Häkämies says adoption of e-invoicing has also been slower in Italy, Germany and Spain where local legislation requires e-invoices to be digitally signed. In Nordic countries and the UK digital signatures are not required. Koch says the debate now at the EU level is whether e-invoices should be treated equally with a paper invoice; in other words if paper invoices don’t carry signatures, why should e-invoices?

As part of its ambitious Lisbon Agenda, the European Commission (EC) formed an Expert Group on e-invoicing, which aims to encourage the development of EU-wide interoperable electronic invoicing and transmission solutions, independent of any single infrastructure or technology. Koch estimates that there are approximately 350 e-invoicing service providers and an additional 150 software companies providing solutions. While consolidation seems inevitable, he says most providers still believe they could be the Microsoft of the future when it comes to setting the standard for e-invoicing globally. So far, none has accumulated the critical mass to dominate the space.

Häkämies says that e-invoicing service providers need to process approximately five million e-invoices annually to make the business feasible, but smaller players have nowhere near these volumes so they are likely to exit or consolidate the business. The key to gaining critical mass, says Häkämies, is forging interoperability with other e-invoicing networks. Basware has approximately 50 interoperability agreements globally with other networks, which contributes 30% of the 10 million true e-invoices it processes annually (2009).

Koch hopes to use an e-invoicing operators’ forum in September to encourage support for cross-industry e-invoicing standards and interconnectivity as customers are demanding a single point of contact. However, getting vendors to coalesce around a single e-invoicing format will not be easy. “Within the EU, there are multiple e-invoicing formats depending on whether you are sending an invoice from an SAP ERP system or Oracle,” explains Häkämies.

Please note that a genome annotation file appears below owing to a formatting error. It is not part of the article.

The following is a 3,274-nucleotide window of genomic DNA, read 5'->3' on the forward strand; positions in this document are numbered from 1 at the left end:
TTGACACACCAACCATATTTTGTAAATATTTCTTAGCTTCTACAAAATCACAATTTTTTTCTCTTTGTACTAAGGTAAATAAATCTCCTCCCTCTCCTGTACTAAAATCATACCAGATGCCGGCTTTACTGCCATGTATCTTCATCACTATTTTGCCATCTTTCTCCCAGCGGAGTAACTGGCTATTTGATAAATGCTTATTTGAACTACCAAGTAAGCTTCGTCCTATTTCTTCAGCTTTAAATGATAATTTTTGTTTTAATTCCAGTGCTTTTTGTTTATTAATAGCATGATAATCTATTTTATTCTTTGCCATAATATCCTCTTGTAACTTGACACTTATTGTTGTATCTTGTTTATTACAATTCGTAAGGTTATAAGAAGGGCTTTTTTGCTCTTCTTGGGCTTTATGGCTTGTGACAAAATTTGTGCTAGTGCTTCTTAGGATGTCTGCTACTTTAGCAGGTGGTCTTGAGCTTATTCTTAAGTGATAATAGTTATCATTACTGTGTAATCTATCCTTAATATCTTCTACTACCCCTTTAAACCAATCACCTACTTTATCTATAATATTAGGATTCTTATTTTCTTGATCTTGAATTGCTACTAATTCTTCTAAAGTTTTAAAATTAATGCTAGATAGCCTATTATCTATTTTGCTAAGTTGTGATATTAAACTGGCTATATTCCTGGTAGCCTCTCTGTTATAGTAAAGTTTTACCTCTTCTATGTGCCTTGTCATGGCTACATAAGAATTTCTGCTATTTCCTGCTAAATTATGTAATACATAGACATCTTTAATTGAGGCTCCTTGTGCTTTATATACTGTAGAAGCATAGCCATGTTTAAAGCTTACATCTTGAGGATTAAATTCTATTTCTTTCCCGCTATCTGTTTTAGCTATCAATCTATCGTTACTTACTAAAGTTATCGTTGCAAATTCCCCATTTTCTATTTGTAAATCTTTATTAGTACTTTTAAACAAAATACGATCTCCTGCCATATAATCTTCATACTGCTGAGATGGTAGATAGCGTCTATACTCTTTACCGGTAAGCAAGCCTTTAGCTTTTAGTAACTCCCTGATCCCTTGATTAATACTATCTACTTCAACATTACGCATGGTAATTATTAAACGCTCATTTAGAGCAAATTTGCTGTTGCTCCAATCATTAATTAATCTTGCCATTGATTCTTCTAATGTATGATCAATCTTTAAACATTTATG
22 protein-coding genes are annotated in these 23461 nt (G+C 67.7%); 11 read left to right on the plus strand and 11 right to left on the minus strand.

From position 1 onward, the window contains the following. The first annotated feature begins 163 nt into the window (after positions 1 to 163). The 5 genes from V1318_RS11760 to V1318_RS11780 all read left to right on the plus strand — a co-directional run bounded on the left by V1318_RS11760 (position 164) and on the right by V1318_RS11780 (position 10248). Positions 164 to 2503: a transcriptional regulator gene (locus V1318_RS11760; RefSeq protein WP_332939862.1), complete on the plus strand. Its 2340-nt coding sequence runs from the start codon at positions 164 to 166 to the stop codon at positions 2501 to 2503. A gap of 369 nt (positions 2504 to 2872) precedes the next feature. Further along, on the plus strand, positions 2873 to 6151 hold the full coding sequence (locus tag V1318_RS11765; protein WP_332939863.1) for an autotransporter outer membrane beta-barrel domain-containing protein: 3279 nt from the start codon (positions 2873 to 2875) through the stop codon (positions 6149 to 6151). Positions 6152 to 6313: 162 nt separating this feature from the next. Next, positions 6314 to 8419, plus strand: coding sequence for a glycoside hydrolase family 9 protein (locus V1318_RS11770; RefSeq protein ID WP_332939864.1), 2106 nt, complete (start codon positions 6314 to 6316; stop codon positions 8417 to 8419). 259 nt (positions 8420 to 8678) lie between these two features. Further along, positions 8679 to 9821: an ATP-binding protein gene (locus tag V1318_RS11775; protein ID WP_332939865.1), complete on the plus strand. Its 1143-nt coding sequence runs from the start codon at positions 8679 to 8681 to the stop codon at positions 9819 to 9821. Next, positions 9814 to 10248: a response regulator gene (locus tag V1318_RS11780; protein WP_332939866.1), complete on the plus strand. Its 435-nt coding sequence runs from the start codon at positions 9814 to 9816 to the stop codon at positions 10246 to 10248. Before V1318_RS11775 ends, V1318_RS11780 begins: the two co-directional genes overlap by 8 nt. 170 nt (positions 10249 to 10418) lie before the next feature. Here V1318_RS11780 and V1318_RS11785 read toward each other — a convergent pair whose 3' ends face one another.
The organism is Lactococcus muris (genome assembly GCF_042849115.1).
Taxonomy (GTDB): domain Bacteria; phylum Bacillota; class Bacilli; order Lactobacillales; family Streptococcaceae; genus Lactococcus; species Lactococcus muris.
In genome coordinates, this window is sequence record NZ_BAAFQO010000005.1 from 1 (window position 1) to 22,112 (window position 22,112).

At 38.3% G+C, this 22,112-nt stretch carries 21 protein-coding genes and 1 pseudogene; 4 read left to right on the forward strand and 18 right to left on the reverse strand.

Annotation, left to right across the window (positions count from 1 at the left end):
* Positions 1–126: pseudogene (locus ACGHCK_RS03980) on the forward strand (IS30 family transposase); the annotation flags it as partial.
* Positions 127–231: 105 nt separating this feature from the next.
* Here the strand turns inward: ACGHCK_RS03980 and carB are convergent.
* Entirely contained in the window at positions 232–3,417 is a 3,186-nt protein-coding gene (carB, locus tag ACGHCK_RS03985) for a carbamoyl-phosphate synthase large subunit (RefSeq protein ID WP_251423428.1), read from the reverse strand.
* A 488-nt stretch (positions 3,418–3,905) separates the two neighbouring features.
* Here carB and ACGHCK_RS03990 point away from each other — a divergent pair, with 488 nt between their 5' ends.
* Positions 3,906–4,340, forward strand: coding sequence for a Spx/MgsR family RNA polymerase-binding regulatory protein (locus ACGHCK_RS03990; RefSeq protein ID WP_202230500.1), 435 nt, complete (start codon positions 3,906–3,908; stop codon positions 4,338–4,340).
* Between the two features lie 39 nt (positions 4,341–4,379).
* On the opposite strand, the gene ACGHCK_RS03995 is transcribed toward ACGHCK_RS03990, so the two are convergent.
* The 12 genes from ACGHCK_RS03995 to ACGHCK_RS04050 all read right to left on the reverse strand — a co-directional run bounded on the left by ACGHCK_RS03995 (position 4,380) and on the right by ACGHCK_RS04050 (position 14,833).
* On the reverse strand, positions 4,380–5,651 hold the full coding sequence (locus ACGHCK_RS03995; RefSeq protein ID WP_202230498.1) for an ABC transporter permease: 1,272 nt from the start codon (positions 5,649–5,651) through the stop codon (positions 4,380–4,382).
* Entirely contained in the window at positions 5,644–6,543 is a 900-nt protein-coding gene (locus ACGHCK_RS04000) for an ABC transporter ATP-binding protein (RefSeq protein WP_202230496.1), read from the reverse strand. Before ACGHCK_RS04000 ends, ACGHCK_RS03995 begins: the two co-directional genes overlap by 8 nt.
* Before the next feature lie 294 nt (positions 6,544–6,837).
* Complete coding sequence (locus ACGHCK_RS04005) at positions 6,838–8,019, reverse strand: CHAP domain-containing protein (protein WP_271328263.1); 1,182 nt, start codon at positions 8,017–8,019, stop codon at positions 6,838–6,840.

In practice, suppliers send their invoice data to e-invoicing providers such as OB10 in their standard data format. OB10 then enriches, verifies and translates it to the data format of their customer or buyer. So, although many different formats exist, e-invoicing networks like OB10 act as a translation engine, mapping invoices to the different formats supported by customers. However, few e-invoicing operators provide any-to-any format conversion.


Häkämies: Many Nordic

companies are saying they will

only accept electronic invoices

The EC Working Group on e-invoicing is promoting a pan-European e-invoicing standard based on a so-called cross-industry invoice created by the United Nations’ Centre for Trade Facilitation and Electronic Business (UN CEFACT). Koch says the UN CEFACT e-invoicing standard covers more than 90% of all invoices and is open enough for any industry to use. While a global e-invoicing standard is ideal, Nymphius of the EBA says there is unlikely to be one universal standard in the near future as some industries like the automotive industry, for example, have pre-existing standards that they are unlikely to abandon overnight. “What is needed is a standard that allows for conversion without having to change the information in a given field and can still support the e-invoicing requirements of a particular industry segment,” he says.

Häkämies says it will be some years before the EC Working Group’s recommendations are fully implemented in practice. In the meantime he says e-invoicing operators and invoicing software providers need to work together to establish interoperability alliances for the benefit of buyers and suppliers. However, one major stumbling block to pan-European e-invoicing remains: the need to harmonize legal and tax legislation across the EU. “That is the most time consuming,” says Koch, adding that it could take at least three years to change. And while standardizing EU e-invoicing regulations will improve clarity and reduce concerns over tax compliance, an OB10 spokesperson asks, “Will countries such as Germany and Italy really allow less stringent rules than they have today? Will countries such as the UK have to follow the more stringent rules of these countries?” There is clearly debate to be had between the member states before a decision can be made.